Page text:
The truly sad part is the way we as a society glorify the talentless, and give them the platform and attention they crave. Does Paris have a discernible talent other than the one she showed off in her video? Other than a pre-packaged reputation for being "sexy," which I have always found dubious, Brittney has nothing either. I guess it's a good thing that they hang out now. Now we are reduced to seeing pictures of Brit's who-ha. Kill me now, really. The fact that I know anything about either of those two people is a damning indictment of our society. I'll be off now, I need to find something to numb the pain of seeing all of those Brittney pictures, I wonder if I have an ice-pick anywhere. . .

Wednesday, November 29, 2006

It's been a while

I know I promised more updates, but the only person reading this is my wife. She knows I've been busy. Anyway, here is a picture of that super-mom Pamela Anderson (Lee, Rock, whatever). She has been a "sex symbol" for almost 16 years now and I think that maybe she takes that status a little too seriously. I mean really, at some point isn't she going to have to wear clothes in public? I don't mean to sound totally emasculated here, but there is nothing sexy about this woman. She was pretty hot about ten boob jobs ago (this is kind of tongue-in-cheek, but really how many sets of breasts has she gone through over the years?) but she just needs to grow up. At some point most people learn that her particular lifestyle is a dead end. On the other hand, since she is nearing 40 and thrives on acting like she is 17, she can be a role model for Demi Moore.

Tuesday, November 14, 2006

So do we really need this?

I'll admit that I am as big a pig as the next guy. Really, in fact my wife might argue that I am not normal in many ways, but rumors are circulating that K-Fed is shopping a four hour sex tape that he and Britney made early in their marriage have me horrified. Do we really need to see this? I can think of a number of diseases I would rather have than this video. She was never that attractive to begin with and all of that walking into dirty public bathrooms without shoes didn't help. I was going to rant on about this topic for a while, but I think I'll go vomit now.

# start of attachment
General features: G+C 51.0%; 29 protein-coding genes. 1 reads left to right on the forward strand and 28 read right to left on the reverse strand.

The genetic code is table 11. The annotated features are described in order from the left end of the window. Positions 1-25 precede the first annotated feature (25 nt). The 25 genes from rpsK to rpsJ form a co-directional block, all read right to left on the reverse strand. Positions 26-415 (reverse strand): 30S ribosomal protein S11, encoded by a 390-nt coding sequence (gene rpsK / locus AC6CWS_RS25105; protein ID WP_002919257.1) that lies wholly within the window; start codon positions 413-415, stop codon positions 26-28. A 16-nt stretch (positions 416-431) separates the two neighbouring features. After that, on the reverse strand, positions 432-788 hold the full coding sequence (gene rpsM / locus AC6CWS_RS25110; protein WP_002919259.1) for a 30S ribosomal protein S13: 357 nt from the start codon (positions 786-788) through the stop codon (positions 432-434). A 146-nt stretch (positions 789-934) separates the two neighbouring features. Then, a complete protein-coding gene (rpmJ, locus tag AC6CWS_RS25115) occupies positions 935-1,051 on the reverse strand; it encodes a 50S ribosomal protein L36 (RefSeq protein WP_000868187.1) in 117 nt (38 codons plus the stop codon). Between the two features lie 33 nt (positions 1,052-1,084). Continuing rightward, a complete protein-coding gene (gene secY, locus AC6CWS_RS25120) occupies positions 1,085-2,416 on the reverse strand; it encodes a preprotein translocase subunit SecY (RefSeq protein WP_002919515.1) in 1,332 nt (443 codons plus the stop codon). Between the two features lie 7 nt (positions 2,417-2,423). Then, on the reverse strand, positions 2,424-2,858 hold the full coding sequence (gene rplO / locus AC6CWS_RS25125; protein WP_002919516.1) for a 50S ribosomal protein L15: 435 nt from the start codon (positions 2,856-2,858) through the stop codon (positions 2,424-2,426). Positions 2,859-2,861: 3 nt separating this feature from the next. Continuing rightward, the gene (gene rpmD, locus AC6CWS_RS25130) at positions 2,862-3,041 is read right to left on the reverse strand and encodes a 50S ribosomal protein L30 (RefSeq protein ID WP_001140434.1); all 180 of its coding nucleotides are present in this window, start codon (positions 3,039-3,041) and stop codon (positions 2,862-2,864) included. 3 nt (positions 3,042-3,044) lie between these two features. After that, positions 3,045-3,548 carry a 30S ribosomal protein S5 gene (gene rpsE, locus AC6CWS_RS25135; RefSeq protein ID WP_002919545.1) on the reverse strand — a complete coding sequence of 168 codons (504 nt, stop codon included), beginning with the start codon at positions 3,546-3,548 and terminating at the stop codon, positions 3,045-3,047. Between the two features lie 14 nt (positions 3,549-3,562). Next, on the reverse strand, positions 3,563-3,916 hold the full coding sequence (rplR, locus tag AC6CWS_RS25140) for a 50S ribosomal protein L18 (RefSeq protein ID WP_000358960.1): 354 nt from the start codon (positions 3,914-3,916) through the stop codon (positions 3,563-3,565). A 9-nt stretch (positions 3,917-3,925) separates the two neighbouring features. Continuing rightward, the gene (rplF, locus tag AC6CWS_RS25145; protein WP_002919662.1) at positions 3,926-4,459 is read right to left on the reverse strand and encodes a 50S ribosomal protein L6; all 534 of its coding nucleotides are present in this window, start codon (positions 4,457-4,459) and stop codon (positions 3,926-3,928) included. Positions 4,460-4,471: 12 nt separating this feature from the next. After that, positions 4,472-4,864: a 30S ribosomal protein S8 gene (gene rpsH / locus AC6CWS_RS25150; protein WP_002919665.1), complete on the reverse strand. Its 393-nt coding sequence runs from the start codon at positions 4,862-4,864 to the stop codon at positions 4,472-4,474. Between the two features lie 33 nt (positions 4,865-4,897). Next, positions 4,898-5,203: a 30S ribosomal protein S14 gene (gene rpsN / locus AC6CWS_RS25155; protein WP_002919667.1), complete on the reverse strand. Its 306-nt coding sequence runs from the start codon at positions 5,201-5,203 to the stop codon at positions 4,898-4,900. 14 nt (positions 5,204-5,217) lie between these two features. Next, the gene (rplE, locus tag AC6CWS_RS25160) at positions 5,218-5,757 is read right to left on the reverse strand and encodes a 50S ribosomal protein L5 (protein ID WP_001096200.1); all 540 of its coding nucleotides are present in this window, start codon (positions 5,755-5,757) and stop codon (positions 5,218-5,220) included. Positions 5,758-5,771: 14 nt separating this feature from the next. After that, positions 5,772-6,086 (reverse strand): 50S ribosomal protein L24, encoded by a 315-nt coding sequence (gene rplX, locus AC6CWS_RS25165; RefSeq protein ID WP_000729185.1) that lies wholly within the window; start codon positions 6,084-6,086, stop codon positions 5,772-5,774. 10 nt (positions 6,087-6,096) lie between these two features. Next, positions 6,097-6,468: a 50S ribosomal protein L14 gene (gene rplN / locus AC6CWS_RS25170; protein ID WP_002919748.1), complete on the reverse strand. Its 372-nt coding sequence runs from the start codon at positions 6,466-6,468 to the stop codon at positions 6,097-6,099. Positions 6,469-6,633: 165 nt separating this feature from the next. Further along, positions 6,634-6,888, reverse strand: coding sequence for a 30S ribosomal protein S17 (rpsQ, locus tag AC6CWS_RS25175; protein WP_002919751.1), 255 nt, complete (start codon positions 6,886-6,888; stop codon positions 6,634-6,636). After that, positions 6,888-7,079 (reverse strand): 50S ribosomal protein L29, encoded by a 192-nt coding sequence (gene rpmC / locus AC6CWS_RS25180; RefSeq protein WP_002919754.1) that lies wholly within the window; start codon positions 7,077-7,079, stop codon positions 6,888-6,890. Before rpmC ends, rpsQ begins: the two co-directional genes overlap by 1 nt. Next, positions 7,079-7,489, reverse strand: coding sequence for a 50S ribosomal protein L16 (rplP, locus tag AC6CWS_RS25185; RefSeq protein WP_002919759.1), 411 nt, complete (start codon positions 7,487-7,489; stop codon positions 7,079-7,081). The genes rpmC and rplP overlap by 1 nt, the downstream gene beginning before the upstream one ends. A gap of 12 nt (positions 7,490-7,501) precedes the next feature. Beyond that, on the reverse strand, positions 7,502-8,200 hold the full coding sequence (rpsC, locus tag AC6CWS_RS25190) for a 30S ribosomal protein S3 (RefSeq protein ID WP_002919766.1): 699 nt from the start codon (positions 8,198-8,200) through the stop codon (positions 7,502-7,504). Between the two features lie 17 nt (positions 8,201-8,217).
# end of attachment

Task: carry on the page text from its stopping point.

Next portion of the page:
Monday, November 13, 2006

Happy Monday!

Well, I finally got the Echo Park review up, it was a good book, but really, outside of Chasing the Dime, Connelly hasn't ever really written a clunker. I really enjoy his writing style. This month has some good new books coming out which I am excited about. Greg Iles' new book is due in December as is the newest from James Grippando. Before I get to either of those books, I am reading Stephen King's newest called Lisey's Story. So far I am enjoying it, but I have been really pressed for time lately.

It was a good weekend for on the fantasy football front, as the Kamikazes evened their record at 5-5. So I am going to go bask for a while. Thanks for stopping by!

Echo Park

Echo Park is the twelfth Harry Bosch book that Michael Connelly has written, and it is one of the best as well. After all of this time it would be easy for Connelly to recycle Bosch projects and for the series to become stale, but this hasn’t happened. For some reason, the Harry Bosch of Echo Park is as vital as ever.

The plot of Echo Park is good, but not great. Bosch now works in a cold-case unit where he and his partner review and work cases that have gone dead over the years. This is where Bosch landed when he returned to the LAPD. It is a good fit for Bosch’s talents and temperament, as he has always been more of an avenging angle than a mere detective over the years. But it isn’t the plot that drives Connelly’s work, it is the man himself Harry Bosch.